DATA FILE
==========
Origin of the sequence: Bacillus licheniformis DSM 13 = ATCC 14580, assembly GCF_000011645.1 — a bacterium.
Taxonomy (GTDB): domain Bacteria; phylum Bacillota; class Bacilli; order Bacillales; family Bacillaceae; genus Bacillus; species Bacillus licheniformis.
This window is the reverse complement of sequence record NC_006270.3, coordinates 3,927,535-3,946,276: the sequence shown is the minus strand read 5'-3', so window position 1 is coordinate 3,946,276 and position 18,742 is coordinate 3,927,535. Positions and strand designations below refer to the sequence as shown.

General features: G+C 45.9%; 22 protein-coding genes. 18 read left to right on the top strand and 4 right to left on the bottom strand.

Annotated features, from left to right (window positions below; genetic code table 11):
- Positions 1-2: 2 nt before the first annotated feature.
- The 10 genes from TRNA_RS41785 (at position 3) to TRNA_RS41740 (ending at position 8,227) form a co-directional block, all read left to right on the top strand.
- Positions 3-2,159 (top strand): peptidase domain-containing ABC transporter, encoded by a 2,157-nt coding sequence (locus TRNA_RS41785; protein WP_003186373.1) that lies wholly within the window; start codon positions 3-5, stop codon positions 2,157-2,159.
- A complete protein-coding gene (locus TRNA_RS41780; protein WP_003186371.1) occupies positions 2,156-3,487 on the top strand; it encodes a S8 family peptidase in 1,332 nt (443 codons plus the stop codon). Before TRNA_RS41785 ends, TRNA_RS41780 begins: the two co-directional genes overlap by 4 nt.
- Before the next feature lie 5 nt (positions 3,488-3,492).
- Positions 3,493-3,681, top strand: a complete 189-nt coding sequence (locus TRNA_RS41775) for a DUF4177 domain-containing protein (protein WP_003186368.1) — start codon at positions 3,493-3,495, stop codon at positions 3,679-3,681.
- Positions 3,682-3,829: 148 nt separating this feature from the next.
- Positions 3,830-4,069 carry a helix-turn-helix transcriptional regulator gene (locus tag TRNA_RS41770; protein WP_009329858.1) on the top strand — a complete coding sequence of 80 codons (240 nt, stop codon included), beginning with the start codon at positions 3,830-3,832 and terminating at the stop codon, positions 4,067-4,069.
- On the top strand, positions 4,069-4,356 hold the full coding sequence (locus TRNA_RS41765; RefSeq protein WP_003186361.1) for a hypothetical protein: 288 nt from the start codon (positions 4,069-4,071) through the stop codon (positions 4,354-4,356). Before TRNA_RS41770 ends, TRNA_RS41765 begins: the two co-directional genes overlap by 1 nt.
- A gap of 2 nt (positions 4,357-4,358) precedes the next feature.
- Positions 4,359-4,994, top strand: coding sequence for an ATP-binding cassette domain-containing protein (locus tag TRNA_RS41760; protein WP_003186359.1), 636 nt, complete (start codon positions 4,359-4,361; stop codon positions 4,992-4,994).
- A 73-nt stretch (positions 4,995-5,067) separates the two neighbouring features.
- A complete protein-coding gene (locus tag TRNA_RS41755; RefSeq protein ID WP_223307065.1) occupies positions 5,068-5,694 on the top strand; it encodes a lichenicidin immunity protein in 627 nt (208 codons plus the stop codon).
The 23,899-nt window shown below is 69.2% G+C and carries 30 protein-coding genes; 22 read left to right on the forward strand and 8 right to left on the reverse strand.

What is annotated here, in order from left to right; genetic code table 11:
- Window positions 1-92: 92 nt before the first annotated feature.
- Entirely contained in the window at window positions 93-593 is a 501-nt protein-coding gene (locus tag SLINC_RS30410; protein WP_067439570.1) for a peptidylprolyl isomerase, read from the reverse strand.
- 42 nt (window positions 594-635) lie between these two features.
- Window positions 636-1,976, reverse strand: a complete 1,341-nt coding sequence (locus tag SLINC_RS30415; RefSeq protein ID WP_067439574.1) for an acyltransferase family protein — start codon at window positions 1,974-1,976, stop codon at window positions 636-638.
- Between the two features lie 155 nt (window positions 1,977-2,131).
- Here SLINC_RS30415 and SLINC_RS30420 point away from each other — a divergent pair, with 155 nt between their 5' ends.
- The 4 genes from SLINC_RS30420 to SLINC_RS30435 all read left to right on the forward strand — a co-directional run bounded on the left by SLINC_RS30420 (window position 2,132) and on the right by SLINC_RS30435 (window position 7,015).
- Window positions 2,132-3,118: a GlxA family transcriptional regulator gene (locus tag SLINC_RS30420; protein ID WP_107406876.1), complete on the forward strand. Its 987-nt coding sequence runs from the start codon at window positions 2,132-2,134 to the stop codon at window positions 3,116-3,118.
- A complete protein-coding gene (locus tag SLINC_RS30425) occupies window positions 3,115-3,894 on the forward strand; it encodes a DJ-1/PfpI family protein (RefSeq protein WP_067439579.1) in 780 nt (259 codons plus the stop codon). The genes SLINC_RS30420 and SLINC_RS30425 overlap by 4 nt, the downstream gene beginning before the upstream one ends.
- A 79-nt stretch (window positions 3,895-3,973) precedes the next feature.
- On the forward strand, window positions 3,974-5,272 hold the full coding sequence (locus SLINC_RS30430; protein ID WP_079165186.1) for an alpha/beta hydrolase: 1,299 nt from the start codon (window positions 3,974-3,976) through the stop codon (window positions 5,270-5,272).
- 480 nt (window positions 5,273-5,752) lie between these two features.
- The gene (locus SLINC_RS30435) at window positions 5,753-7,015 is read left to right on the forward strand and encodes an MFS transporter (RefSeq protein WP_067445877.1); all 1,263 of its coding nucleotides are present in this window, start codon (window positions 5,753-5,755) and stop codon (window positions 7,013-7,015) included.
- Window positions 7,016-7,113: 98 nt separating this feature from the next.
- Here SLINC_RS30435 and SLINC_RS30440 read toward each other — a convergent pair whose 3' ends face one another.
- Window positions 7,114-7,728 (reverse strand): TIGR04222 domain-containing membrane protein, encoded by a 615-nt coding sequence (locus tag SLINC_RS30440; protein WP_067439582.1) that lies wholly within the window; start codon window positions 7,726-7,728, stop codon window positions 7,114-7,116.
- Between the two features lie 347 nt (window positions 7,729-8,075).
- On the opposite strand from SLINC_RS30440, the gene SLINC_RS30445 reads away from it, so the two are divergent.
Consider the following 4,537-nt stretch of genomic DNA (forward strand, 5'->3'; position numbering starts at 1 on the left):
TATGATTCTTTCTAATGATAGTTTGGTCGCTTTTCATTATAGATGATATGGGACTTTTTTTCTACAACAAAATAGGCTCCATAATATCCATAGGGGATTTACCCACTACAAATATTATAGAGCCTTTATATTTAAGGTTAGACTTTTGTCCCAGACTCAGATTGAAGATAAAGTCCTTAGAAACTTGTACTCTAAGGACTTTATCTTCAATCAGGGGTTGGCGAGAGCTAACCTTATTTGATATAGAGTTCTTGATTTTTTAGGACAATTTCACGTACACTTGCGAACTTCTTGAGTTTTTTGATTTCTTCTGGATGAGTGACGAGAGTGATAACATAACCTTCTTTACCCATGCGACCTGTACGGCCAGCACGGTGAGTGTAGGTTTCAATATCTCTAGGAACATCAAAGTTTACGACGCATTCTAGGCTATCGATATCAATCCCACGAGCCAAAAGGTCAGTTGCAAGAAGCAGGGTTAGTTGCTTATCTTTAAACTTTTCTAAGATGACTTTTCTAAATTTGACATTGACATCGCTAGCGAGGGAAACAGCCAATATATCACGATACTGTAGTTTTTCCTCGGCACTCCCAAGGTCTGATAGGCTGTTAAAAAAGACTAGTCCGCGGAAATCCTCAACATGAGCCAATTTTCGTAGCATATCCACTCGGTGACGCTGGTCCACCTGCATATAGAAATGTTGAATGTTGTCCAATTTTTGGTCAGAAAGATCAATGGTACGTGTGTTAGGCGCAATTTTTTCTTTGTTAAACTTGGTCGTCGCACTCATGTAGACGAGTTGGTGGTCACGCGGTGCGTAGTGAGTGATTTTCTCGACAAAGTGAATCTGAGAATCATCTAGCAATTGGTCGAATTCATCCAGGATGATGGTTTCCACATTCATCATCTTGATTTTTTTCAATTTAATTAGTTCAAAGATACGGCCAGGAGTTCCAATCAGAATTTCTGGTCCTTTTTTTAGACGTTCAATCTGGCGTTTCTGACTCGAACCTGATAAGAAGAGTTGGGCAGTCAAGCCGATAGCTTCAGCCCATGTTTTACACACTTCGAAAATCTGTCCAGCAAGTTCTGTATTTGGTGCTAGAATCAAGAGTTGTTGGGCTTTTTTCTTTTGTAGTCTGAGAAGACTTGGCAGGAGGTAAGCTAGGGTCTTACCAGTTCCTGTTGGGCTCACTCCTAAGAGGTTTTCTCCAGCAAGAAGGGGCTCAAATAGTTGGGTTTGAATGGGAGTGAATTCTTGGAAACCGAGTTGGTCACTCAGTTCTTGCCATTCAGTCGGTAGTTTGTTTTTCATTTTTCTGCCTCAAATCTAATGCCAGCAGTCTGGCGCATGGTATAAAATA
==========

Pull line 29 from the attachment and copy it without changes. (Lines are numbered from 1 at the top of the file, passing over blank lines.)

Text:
- A complete protein-coding gene (locus tag SLINC_RS30425) occupies window positions 3,115-3,894 on the forward strand; it encodes a DJ-1/PfpI family protein (RefSeq protein WP_067439579.1) in 780 nt (259 codons plus the stop codon). The genes SLINC_RS30420 and SLINC_RS30425 overlap by 4 nt, the downstream gene beginning before the upstream one ends.